“New bungalows are springing up everywhere. Both resident and business houses are being painted, repaired and remodeled. Trees are being pruned and concrete sidewalks are gradually being laid on the principal streets over town.”
“Our progress is not limited merely to buildings. The sewer system, which was voted last fall, is now being installed and will probably be completed by the first of July. This improvement is a necessity of unlimited importance.”
“The fire truck is an improvement of no less importance. Altho it has not been used yet, we feel that it will stand the test when the time comes.”
“The motor hearse, which was installed by J.F. Callaway & Co., at the beginning of the year, has also proved to be an invaluable asset to the town.”
“The Lyon & Matthews Lumber Co. are improving their lumber yard by building a new office and new sheds.”
“The Nyal Drug Store has been purchased by Foreman and Lauderdale. These new and progressive proprietors are remodeling and refurnishing the store with a view of making it first class.”
“Bill Moore and Onie Tapp have recently bought out the City Bakery and are proving to be capable proprietors.”
“Mr. Frank Miller will soon build a new theatre, having a seating capacity of five hundred, on the ground now occupied by Click and Zachary.”
“Mr. A.T. Chapel will move his confectionery to the brick building he contemplates erecting between Jno. Graham’s office and the Guaranteed State Bank.”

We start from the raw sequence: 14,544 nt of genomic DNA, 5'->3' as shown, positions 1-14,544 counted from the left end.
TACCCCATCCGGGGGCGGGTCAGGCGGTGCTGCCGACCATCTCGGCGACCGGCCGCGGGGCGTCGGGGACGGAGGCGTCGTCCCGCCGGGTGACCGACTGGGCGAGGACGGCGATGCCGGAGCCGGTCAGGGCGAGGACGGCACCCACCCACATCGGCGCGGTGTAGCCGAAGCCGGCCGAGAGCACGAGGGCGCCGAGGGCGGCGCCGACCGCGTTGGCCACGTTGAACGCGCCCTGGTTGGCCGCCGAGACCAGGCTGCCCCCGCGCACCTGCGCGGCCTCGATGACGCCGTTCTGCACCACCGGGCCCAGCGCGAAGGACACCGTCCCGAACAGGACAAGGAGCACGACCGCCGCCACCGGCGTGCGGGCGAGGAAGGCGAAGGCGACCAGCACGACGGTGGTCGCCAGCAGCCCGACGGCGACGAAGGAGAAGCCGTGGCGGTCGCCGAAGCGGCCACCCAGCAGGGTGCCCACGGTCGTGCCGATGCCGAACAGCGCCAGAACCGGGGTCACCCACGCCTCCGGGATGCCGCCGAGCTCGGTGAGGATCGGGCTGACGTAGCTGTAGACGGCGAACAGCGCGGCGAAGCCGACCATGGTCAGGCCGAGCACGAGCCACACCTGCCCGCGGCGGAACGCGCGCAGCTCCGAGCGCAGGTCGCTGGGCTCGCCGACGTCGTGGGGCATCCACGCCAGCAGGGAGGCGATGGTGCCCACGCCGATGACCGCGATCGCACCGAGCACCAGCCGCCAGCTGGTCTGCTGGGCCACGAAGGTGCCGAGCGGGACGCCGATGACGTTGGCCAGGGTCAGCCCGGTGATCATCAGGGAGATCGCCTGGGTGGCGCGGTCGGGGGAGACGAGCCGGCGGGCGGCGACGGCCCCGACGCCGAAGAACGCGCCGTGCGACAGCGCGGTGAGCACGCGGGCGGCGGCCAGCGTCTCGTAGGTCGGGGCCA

“Two new churches, the Methodist and Baptist, are going to be built in the near future. Neither one is to exceed $10,000 in cost.”
“Marlow people have the oil fever and are looking for each day to bring them the news that their oil investments have made them wealthy.”
“But, as we look into the future, we see other problems that must be solved. One, which has already presented itself to many people for consideration is the paving of Main Street. Although this may seem to some an arduous task, when you have studied the situation its dreadfulness almost disappears. Such an improvement would add to our town in almost every way. If you favor the movement PUSH IT.”
“If Marlow continues to improve as it is now being done we expect it, before many years elapse, to become a small city.”
And so we did, and here we are!
October 4, 2018 – Chamber Chatter
Last year we had the privilege to celebrate the anniversary of a business which has served Marlow for what is now 126 years -- The Marlow Review. This business which has been the scribe of our heritage merits recognition and congratulations each October. This portion of an October 3, 1929 Marlow Review article, written by Dr. R.L. Montgomery, Marlow pioneer and Mayor of Marlow at the time, helps tell the story. While the entire article is too lengthy to include here, the rest will be shared later.
“This edition of The Marlow Review (October 3, 1929) will commemorate its 37th year of service to the people of Marlow and the surrounding communities. They have been years of growth and development of this country and The Review has kept step to the march of progress.”